Coronavirus disease (COVID-19): Prevention and risks
On this page
- How coronavirus spreads
- Difference between quarantine (self-isolate) and isolate
- Preventing coronavirus
- Risks of getting coronavirus
- False and misleading claims
How coronavirus spreads
Human coronaviruses cause infections of the nose, throat and lungs. They are most commonly spread from an infected person through:
- respiratory droplets generated when you cough or sneeze
- close, prolonged personal contact, such as touching or shaking hands
- touching something with the virus on it, then touching your mouth, nose or eyes before washing your hands
Current evidence suggests person-to-person spread is efficient when there is close contact.
Difference between quarantine (self-isolate) and isolate
There is a difference between advice to quarantine (self-isolate) and advice to isolate. It is important to note these measures are in place to protect the health and safety of Canadians.
Quarantine for 14 days if you have no symptoms and you:
- are returning from travel outside of Canada
- had close contact with someone who has or is suspected to have COVID-19
- have been told by the public health authority that you may have been exposed and need to quarantine
Quarantine means that for 14 days you need to:
- stay at home and monitor yourself for symptoms, even if mild
- avoid contact with others to help prevent transmission of the virus at the earliest stage of illness
- practise physical (social) distancing in your home and community
If you develop symptoms, even if mild, stay home and isolate yourself from others. Immediately call a health care professional or your public health authority.
You must isolate for at least 14 days if you have:
- been diagnosed with COVID-19, or are waiting for laboratory test results for COVID-19
- symptoms of COVID-19, even if mild
- been in contact with a suspected, probable or confirmed case of COVID-19
- been advised to do so by your public health authority
- returned from travel outside Canada and have symptoms of COVID-19 (mandatory)
Isolation means you must go directly home and stay home for:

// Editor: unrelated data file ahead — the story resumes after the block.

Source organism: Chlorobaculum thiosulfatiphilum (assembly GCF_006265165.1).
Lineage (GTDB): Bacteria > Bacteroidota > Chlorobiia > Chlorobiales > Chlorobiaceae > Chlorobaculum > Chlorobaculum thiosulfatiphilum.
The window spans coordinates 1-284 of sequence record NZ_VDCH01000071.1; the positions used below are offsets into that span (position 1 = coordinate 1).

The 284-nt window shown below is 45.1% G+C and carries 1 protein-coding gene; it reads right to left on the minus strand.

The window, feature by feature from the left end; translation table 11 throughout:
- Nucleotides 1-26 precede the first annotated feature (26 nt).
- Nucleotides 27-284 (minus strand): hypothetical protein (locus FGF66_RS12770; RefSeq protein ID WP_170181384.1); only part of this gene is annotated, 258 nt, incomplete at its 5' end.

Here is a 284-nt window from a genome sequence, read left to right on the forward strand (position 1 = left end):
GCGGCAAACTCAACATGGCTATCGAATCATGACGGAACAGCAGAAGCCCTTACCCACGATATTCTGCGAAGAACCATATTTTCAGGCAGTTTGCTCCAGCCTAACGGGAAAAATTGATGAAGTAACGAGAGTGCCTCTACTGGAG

- a minimum of 14 days after the onset of your first symptoms of COVID-19 or
- until your local public health authority says you are no longer at risk of spreading the virus
If your symptoms get worse, immediately contact your health care provider or public health authority and follow their instructions.
Canadians should continue to think ahead about the actions that they can take to stay healthy and prevent the spread of COVID-19 in Canada. This includes staying at home as much as possible and being prepared in case you or a family member becomes ill. Everyone should be practising physical (social) distancing. Even if you do not have symptoms of COVID-19, you could become infected by others.
As we continue to see transmission of the virus within different communities, we know that everyone must take precautions, even those who have not travelled outside of Canada.
In an effort to prevent the spread of COVID-19 within communities and across the country, all Canadians are advised to:
- stay at home unless you have to go to work
- talk to your employer about working at home if possible
- avoid all non-essential trips in your community
- do not gather in groups
- limit contact with people at higher risk, such as older adults and those in poor health
- go outside to exercise but stay close to home
- if you leave your home, always keep a distance of at least 2 arms lengths (approximately 2 metres) from others
- household contacts (people you live with) do not need to distance from each other unless they are sick or have travelled in the last 14 days
You can go for a walk if you:
- have not been diagnosed with COVID-19
- do not have symptoms of COVID-19
- have not travelled outside of Canada in the past 14 days
If you go out for a walk, do not congregate and always practise physical (social) distancing by keeping at least 2 metres apart from others at all times.
Think you might have COVID-19?
Take a self-assessment
Physical (social) distancing
Together, we can slow the spread of COVID-19 by making a conscious effort to keep a physical distance between each other. Physical (social) distancing is proven to be one of the most effective ways to reduce the spread of illness during an outbreak.
This means making changes in your everyday routines to minimize close contact with others, including:
- avoiding crowded places and non-essential gatherings
- avoiding common greetings, such as handshakes
- limiting contact with people at higher risk like older adults and those in poor health
- keeping a distance of at least 2 arms-length (approximately 2 metres) from others
Proper hygiene can help reduce the risk of infection or spreading infection to others:
- wash your hands often with soap and water for at least 20 seconds, especially after using the washroom and when preparing food
- use alcohol-based hand sanitizer if soap and water are not available